The Month that was
July – August 2011
by Franck Barthelemy
Bengaluru witnessed a new art season which started slowly in the city when the international art scene is buzzing in every corner of the world. But Bengaluru is a kind of place, which has a life of its own, cut off from the main stream hullabaloo, taking its time to bring to the art lovers the best it has to offer. Some Bengaluru artists are leading the show abroad. Some are distilling their works in the Delhi and Mumbai galleries. Some are studiously preparing their next shows in the loneliness of their studios, while some are hibernating. Most of the city galleries and institutions like Tasveer, Time & Space, 1 Shanti Road, The Goethe Institute, The National Gallery of Modern Art, Ananya Drushya, and Apparao are following the same pattern. July was as unpredictable as the monsoon.
With T S Satyan's photographs, Recorder of Life, Beauty and Truth Tasveer opened its season. I admit that I have never heard about this late master photographer1 from Mysore. Satyan was a photojournalist, freelancing throughout his career. His works were published in all the leading magazines. He was commissioned several books about Karnataka. Exploring Karnataka or Hampi, The Fabled Capital of the Vijayanagar Empire, have marked the memories of the connoisseurs. There is a great sense of freedom, discretion and intimacy in Satyan's photographs. Like many illustrious photographers, he gives viewers the feeling that he was always at the right place at the right time to click the most amazing shots of his life. He had to be close to these ordinary men and women we can see on his snaps, emotionally if not physically. He said, "by making their private life public, they have enabled me to discover the extraordinary in the everyday"2. When I look at Satyan's photographs, I am on a backpack trip across India and her neighbouring countries. I feel he shows me life as it is, without embellishment, just focused on the subject he decides to reveal. I hear the voices of the kids diving in the lake; I smile with the proud mother of the dancer getting ready for her show; I smell the incense a lady is carrying on an offering tray. A fleur de peau 3!
2 Reaching Out, Essay by TS Satyan, published in In Love with Life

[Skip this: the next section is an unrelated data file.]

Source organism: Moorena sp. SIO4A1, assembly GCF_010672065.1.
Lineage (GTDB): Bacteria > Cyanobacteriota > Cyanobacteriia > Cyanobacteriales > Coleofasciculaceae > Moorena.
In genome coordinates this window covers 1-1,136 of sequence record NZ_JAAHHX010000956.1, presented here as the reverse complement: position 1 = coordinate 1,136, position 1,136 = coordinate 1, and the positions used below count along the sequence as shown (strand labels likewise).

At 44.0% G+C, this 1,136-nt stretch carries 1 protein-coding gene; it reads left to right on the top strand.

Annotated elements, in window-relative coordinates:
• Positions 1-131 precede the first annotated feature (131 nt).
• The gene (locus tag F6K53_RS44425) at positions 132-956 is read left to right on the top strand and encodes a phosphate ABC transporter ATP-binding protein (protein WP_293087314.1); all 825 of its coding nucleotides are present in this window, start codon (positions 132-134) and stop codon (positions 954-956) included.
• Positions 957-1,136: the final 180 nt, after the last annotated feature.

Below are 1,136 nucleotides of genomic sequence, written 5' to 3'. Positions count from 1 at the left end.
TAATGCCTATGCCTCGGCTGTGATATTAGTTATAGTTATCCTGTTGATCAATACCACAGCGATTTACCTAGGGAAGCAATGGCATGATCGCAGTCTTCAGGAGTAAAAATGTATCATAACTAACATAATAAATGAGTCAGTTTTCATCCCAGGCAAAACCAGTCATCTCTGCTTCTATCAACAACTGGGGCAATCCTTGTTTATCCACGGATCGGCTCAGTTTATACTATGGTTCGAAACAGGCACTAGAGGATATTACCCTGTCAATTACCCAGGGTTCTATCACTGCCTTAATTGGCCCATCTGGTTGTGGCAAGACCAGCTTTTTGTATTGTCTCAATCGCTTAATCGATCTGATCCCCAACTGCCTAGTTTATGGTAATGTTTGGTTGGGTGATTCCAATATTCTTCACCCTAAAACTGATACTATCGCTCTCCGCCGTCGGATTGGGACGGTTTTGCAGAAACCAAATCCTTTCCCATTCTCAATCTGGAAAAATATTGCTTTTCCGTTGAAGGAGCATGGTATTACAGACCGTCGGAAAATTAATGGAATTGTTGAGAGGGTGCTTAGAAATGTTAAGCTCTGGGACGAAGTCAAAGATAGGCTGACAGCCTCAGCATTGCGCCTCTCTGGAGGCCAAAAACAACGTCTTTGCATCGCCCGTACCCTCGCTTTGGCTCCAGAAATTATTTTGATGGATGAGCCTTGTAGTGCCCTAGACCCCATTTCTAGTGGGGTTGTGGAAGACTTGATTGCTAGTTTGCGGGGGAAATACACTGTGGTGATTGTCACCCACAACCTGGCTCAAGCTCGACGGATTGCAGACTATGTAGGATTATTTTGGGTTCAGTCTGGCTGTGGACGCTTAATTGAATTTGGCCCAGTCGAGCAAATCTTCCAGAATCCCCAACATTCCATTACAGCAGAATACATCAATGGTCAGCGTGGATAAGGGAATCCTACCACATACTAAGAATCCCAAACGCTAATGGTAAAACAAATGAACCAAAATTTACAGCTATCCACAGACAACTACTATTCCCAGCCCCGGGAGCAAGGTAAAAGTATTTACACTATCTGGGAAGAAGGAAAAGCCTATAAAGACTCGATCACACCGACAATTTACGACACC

3 Highly sensitive
Time & Space organized The Taste of a Collector, an exhibition of paintings showcasing a part of Vatsal Poddar's large collection of art. Over the last 15 years, Vatsal collected several hundred paintings, drawings, photographs and sculptures. He sometimes patiently, more often impulsively, acquired works by masters, established and young promising artists. He tried many styles, from figurative to abstract. He basically experienced art as much as he could to come to a conclusion that he cannot like everything. So in collaboration with Time & Space, he decided to sell a share of his collection to the public at amazing prices. A unique opportunity for young collectors to acquire high quality works and, to train their eyes to form interesting concepts like Vatsal!
1Shanti Road brought to us Screening from Cairo, a collection of short movies about the recent Egyptian revolution as the media called it. They captured moments before and after the upraising. An interesting evening between art and documentaries and moreover a different way of looking at the events. Looking at things differently has probably become the trademark of the Bengaluru residency and art centre.
The Goethe Institute that recently welcomed its new director, Christoff Bertrams, presented an artist's talk by Alice Creischer, an artist, writer and curator from Berlin. In her practice, Alice explores the relationship between the subjects and the society. She introduced us to two of her recent projects, Apparatus for the Osmotic Pressure of Wealth During the Contemplation of Poverty, an attempt to draw a portrait of today's world through texts and photographs taken during her travels in Argentina, India and Bolivia. And The Potosí Principle, a bridge between colonial art and the function of art today. Always fascinating to get a grasp of what's happening in the global art scene.
The National Gallery of Modern Art started a movie festival on French Masters by French Masters, Guernica by Alain Resnais or La Victoire de Cezanne by Jacques Deschamp, and many more. The movies provide the public with an opportunity to get insights on some of the most popular artists, Picasso, Cezanne, Degas, Hybert or Courbet. The movies' directors brought in their interpretations of the artists' practices and provide the viewers with reading keys.
Ananya Drushya, an artists' collective venture, came back to the front stage after many months of silence. They organized two artists' presentations, one of which was done by VG Venugopal, a young painter from Mysore, working and living in Bengaluru. Venugopal's practice explores his identities in many ways. His works are very autobiographical, portraying himself many a times in his paintings: a reflection in a mirror, a profile, a face behind a mask or a very academic portrait. In a very realistic way, with accurate strokes and sharp lines, Venugopal gives us a representation of his everyday struggles whether it is loneliness, pollution, stress or the relationship with others. His work is an invite to reflect with him about themes that slowly build an identity. Surely an artist to follow up.
Apparao put together tête-à-tête, an exhibition of paintings and sculptures representing heads. The 2-D and 3-D works by FN Souza, Vaikuntam, Anjali Ela Menon, Shipra Bhattacharya or Laxma Goud created a ground for an interesting dialogue within the artists' practices and/or between the artists too. A good opportunity to be surprised by techniques we might not naturally associate with the artists.